8. On what surfaces is it a must to use a treadmill mat? A treadmill mat reduces the vibrations of the treadmill when in use, and should be placed under your treadmill if you’re positioning it on a hard surface, like a carpeted or a concrete floor. You can go with an antistatic mat too, to protect your treadmill from gathering dust.

9. When should the treadmill belt be replaced? A treadmill belt should be replaced as soon as you notice any damage to it. Some belts last for 7000 miles, others have a shorter life. But you should not wait for an accident to happen before you replace it.

10. Are children safe around a treadmill? No, they are not, and you should keep in mind a few safety procedures to prevent tragic accidents from happening. First off, always remove the safety key from the treadmill when you don't use it, because the treadmill can’t start without it. Secondly, always unplug your treadmill when you don't use it and, if possible, fold it too. Thirdly, place your treadmill in a place where your kids don’t have access often, and teach them that the treadmill is not their playground.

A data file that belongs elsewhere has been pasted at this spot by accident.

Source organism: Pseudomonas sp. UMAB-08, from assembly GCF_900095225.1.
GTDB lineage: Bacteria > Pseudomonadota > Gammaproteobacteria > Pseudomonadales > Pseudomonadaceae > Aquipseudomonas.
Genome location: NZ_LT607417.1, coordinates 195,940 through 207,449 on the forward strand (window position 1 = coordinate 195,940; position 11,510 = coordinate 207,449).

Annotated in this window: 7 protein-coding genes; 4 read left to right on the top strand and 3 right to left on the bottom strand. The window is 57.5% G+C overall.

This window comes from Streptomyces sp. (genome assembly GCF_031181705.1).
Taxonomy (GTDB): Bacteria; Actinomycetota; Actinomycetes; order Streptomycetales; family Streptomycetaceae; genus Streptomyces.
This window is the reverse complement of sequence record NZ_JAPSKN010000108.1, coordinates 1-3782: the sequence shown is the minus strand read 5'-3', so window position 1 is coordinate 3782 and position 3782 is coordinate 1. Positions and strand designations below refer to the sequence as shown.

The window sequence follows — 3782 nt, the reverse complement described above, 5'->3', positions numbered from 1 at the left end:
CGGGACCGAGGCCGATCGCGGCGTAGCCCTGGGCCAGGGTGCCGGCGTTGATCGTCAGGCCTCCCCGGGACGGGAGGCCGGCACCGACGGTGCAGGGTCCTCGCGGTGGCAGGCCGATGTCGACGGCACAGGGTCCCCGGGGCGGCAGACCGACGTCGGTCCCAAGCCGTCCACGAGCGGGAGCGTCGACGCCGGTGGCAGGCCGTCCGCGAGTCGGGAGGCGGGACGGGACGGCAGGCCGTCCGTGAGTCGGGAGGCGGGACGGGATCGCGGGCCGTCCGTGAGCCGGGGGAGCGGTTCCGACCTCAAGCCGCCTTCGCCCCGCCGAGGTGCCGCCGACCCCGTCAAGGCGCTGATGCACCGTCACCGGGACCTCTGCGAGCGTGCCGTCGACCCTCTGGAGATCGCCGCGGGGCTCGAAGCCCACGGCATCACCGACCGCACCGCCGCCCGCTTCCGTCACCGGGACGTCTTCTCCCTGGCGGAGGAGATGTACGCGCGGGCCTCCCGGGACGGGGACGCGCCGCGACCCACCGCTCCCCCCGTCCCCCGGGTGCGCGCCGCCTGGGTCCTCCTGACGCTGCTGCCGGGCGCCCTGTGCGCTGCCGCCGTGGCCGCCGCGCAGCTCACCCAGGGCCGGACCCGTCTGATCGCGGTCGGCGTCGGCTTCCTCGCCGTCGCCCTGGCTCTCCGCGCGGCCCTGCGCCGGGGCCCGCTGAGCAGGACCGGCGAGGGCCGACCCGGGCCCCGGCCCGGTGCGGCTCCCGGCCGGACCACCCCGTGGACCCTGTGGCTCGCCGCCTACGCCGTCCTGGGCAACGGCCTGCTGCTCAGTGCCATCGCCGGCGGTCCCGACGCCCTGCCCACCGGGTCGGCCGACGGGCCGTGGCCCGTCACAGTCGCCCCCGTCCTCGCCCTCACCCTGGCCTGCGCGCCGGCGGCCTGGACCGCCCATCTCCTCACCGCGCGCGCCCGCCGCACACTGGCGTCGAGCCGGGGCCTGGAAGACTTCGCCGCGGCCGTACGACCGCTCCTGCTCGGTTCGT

About the author: Anna Moore is a runner and a treadmill user, with a passion for technology and a healthy lifestyle. She is also the editor-in-chief at RunReviews.com, a website dedicated to all about treadmills.